The challenge tasks five to 11-year-olds with creating a ‘Wellbeing Week’ plan of activity that will help boost the mood of their family, or people they know in their school or community. It will also inspire classroom discussion on feelings and emotions.

 

Wellbeing Stars is the latest initiative from the Premier League Primary Stars education programme, which uses children’s passion for football to engage them in learning. The programme is supported by 110 professional football clubs in their communities, as well as via free online resources.

 

Teachers and families can download a free Wellbeing Stars resource pack, which includes a ‘Wellbeing Week’ worksheet where children can write down each of their acts of kindness and reflect on how they have made others feel. Teachers, parents and guardians are then encouraged to submit children’s completed worksheets by Monday 19 April to Premier League Primary Stars.

 

Clinical psychologist, Dr Hazel Harrison, who has assisted with the creation of the Premier League Wellbeing Stars activity, said: 

 

“All of us, but particularly children, need to connect – and re-connect – with our peers and wider community right now. Encouraging children to help others is a great way to do this. Making meaningful connections with others is known to trigger physiological changes that make us feel happier, braver and closer to one another. 

 

“I’d encourage schools and families to get involved in Premier League Wellbeing Stars. It’s initiatives like this that can ease the return to school and build up children’s wellbeing and focus on their strengths. Not only that, but we know that young people who take part in social action projects feel a stronger sense of belonging to their communities. ”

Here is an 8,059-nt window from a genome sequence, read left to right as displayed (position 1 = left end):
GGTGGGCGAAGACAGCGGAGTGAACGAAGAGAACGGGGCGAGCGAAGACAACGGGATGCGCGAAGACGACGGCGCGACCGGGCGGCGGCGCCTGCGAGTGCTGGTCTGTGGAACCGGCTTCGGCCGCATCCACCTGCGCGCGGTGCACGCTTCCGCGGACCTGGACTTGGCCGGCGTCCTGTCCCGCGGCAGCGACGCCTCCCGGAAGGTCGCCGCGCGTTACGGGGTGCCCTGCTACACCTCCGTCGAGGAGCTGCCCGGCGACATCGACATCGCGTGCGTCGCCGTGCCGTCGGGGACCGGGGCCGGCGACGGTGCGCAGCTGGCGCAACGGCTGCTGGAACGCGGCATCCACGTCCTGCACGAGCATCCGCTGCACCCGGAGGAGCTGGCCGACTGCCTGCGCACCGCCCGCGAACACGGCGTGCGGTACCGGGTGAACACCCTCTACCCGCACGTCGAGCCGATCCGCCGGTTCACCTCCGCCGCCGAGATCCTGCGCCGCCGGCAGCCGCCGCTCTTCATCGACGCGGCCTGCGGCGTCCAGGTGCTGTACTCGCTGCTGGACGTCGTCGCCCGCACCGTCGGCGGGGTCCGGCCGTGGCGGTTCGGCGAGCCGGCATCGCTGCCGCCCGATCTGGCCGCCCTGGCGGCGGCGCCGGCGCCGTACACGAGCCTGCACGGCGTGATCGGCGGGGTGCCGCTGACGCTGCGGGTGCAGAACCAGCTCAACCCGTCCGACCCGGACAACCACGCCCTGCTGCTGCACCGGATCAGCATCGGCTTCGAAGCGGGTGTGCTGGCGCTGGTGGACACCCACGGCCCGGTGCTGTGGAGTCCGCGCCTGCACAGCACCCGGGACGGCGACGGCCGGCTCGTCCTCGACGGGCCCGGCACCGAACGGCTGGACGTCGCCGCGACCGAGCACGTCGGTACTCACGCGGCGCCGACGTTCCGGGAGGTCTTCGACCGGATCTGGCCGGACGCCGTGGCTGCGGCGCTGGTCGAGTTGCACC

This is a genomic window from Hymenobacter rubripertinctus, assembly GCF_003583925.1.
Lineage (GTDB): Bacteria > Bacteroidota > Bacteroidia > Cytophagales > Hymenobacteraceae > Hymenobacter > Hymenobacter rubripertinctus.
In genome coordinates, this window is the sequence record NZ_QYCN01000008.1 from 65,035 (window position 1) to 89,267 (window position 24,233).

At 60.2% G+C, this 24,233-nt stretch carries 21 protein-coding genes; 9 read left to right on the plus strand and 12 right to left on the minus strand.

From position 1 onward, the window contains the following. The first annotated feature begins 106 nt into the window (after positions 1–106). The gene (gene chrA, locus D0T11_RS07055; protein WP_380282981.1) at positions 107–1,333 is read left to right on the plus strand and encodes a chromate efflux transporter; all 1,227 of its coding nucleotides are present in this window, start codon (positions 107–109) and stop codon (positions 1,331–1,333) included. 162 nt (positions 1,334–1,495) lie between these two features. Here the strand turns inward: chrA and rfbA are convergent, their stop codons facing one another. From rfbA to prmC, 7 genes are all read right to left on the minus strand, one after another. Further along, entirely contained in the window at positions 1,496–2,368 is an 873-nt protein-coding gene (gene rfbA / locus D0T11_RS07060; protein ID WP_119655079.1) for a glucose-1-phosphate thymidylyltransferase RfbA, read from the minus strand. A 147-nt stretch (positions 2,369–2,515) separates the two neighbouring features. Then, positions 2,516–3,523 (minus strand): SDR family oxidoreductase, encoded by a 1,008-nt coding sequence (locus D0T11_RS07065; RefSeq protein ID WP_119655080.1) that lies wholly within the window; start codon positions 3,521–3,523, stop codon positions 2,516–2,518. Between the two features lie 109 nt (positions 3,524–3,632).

A selection of the weekly plans will be used to create a Premier League Wellbeing Stars calendar, which will be sent to participating schools and will also be made available for families to download. Three children who take part will also be recognised for their efforts with the Premier League Trophy visiting their school. 

 

Premier League Head of Community Nick Perchard said: “Social action has been an important part of the nation’s response to the Covid-19 pandemic and is a key theme for all Premier League community activity. Premier League Wellbeing Stars will enable children to have a better understanding of how their acts of kindness can have a positive impact on others and will also give them the opportunity to learn from their peers’ projects.”

 

Children can also take inspiration from the acts of kindness of Premier League players who have helped their communities throughout the national lockdown. Videos within the Wellbeing Stars resource will feature Tottenham Hotspur’s Ben Davies who has supported his elderly neighbour, as well as Brighton & Hove Albion’s Neal Maupay who has made sure he checks in with family, friends and neighbours.

 

Are you ready for the academies budget forecast return?

 

 

It’s that time of year when minds in the Multi-Academy Trust (MAT) sector usually turn to the annual Budget Forecast Return Outturn (BFRO).

 

BFRO is typically used by the Department for Education (DfE) to review the in-year position and expected outturn of the sector to ensure this financial data can be accurately reported to the Treasury in May. However, for the second academic year running, there have been some changes to the process which Trusts must respond to.

 

This year, instead of the standalone BFRO form, the DfE has combined the BFRO and BFR3Y into a single online form which will also require the Trust’s three-year forecast. This form goes live on 22nd June, with a submission deadline of 27th July.